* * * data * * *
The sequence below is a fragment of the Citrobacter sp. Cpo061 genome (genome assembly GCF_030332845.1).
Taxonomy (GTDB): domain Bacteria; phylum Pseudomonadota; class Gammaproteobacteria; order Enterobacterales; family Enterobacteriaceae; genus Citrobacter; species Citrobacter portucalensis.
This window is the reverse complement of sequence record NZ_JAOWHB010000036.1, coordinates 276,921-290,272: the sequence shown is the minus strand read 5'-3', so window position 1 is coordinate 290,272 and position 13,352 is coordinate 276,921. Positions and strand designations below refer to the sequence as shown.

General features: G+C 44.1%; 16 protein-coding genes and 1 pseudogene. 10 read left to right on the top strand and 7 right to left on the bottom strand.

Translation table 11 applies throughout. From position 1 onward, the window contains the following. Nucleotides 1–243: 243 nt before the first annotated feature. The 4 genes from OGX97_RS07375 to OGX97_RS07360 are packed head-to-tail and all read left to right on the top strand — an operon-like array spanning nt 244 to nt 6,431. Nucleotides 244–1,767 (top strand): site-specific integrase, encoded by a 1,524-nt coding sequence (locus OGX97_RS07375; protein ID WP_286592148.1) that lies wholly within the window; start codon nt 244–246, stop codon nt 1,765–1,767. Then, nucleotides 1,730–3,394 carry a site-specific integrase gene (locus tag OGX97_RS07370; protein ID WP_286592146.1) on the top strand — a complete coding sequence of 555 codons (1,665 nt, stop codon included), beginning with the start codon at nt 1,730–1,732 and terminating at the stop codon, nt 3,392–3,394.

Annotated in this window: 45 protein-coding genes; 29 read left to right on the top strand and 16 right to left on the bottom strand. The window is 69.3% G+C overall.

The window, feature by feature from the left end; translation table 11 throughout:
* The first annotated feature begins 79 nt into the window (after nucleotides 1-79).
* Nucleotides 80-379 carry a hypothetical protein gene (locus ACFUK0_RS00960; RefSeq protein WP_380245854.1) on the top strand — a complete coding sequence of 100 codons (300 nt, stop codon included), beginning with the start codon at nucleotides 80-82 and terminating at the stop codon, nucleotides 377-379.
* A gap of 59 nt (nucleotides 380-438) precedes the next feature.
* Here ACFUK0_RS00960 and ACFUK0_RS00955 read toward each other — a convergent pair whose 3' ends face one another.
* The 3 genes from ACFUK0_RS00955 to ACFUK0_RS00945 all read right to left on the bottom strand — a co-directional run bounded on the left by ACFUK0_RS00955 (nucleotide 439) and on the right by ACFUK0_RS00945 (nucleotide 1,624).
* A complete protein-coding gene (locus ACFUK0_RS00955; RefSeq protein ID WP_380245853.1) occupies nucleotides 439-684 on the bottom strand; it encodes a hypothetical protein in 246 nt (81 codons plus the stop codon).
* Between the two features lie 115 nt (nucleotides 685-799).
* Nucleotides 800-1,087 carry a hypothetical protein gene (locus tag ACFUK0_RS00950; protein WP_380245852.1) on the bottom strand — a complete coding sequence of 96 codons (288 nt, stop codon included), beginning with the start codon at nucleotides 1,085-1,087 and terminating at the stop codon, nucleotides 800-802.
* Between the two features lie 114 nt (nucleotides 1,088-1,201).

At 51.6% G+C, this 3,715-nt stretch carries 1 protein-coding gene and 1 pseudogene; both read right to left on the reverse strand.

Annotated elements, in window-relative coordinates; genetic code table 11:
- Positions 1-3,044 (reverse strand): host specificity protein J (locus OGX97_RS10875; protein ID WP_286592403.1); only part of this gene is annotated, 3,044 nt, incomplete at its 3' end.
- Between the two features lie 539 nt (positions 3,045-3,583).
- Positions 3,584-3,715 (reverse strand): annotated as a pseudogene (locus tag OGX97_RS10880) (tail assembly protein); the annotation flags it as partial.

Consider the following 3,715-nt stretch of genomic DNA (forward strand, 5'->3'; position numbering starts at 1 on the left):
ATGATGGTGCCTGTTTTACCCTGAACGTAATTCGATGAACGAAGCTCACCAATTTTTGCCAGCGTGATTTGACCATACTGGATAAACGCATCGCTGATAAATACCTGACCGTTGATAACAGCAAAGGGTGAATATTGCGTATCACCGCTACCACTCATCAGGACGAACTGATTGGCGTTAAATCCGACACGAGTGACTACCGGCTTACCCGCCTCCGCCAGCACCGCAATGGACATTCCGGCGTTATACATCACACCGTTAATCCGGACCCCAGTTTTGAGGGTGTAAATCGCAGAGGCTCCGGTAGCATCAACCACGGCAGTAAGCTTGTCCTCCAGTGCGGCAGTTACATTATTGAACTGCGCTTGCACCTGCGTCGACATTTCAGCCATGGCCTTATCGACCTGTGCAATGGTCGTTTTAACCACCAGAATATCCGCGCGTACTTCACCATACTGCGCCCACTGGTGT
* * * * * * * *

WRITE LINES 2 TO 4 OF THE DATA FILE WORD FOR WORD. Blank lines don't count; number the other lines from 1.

Taxonomy (GTDB): domain Bacteria; phylum Pseudomonadota; class Gammaproteobacteria; order Enterobacterales; family Enterobacteriaceae; genus Citrobacter; species Citrobacter portucalensis.
This window is the reverse complement of sequence record NZ_JAOWHB010000036.1, coordinates 276,921-290,272: the sequence shown is the minus strand read 5'-3', so window position 1 is coordinate 290,272 and position 13,352 is coordinate 276,921. Positions and strand designations below refer to the sequence as shown.

General features: G+C 44.1%; 16 protein-coding genes and 1 pseudogene. 10 read left to right on the top strand and 7 right to left on the bottom strand.